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Disclaimer

These pages may contain links and references to third-party web-sites. The UNCCD secretariat provides these links only as a convenient service. The inclusion of a link or reference does not imply the endorsement of the linked site by the UNCCD secretariat.

Resources for educators

Teaching about desertification in the classroom is an important contribution to raising awareness and leveraging knowledge related to sustainable land management.  
 
To support the teachers in this, the UNCCD secretariat is engaged in various activities to help build their capacity.
On this page we offer an overview of various resources available for educators. These provide you with materials to use in your classrooms, and links to training courses that help you develop your professional skills as an educator.
 

Online materials:

Learning kit about desertification
Coping with Desertification Project (CODEP)
The kit is an illustrated compilation of information relevant to major factors leading to desertification.
 
UNESCO Teachers guide to desertification
UNESCO Course for Secondary Teachers on Climate Change Education for Sustainable Development (CCESD).
Six-day online course, designed to give teachers confidence in helping young people understand the causes and consequences of climate change today.
 
Teachers Guide on desertification
​This kit, developed by UNESCO’s Man and the Biosphere (MAB) Programme and the UNCCD Secretariat, provides teachers with background information and teachers materials to understand and combat desertification. It contains books, hand-outs, and examples of classroom activities
 
Kids who care: deserts
To help increase Canadians' knowledge of and support for international development work, Plan Canada, with the support of the Canadian International Development Agency, has developed a global educational program.
 
Educators: How to Be the Effective Communicator You Think You Are
This site gives tips on how to enhance online classes through effective communication with students. Educators play a key role in guiding students on their academic journey and in modeling good communication for future professionals. With that in mind, the text provides four tips for making sure that you are the effective communicator you would want to be.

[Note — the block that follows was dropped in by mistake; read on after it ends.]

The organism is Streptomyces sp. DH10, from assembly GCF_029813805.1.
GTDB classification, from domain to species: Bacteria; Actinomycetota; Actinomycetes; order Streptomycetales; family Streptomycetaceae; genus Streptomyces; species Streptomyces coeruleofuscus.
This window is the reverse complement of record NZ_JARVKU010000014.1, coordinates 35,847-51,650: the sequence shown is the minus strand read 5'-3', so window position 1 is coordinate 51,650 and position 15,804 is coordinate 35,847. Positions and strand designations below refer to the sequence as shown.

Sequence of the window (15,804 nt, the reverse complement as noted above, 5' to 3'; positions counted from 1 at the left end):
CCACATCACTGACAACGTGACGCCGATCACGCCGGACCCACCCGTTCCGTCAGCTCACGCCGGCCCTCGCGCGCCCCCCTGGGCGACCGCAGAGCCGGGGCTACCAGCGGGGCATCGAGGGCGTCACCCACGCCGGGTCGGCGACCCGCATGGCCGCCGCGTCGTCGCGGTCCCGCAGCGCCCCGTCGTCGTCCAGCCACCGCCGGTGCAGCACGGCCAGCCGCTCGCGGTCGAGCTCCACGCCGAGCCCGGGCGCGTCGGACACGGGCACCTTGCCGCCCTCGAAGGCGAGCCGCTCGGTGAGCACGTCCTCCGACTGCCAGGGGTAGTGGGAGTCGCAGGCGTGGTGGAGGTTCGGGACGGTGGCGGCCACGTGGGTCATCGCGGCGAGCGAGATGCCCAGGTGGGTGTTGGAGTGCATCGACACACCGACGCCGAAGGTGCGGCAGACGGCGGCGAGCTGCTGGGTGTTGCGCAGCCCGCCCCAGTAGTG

Cartoon: There is no rug big enough
The cartoon booklet "There is no rug big enough to sweep the desert under" by cartoonist Lupo Alberto, tells the story of drought on an animal farm, and gives examples on how to conserve water, preserve forest cover and promote sustainable agriculture.
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Drought for Kids
The National Drought Mitigation Center offers a section on its Website for kids with basic information related to drought, so that they can explore the problematic of drought and land degradation in an easy way. The Website covers relevant topics on: Weather and Climate, the Water Cycle, Causes of Drought, and Droughts and Floods.

 

Publications relevant for educators

Teaching desertification: An investigation of teacher and classroom attributes, instructional strategies, locus of control, attitudes, and self-efficacy of Namibian junior secondary school teachers
The purpose of this study was to investigate the direct and indirect effects of teacher attributes (teaching experience, age, and science content preparation), classroom attributes (grade level, class size, and teaching resources), and instructional strategies on Namibian junior secondary school teachers' locus of control, attitudes toward desertification, and self-efficacy.
 
Overview of educational materials on UNESCO website
Environmental education is key for respecting nature and for achieving international agendas, including the Millennium Development Goals (MDGs); the Convention on Biological Diversity (CBD); the United Nations Convention to Combat Desertification (UNCCD); and the United Nations Decade of Education for Sustainable Development (UNDESD, 2005-2014).
 
Camel Climate Change Education website
A free, comprehensive, interdisciplinary, multi media resource for educators, offering various courses. The food and climate change course considers the reciprocal relationship between Earth's changing climate and the human production and consumption of food.
 
 

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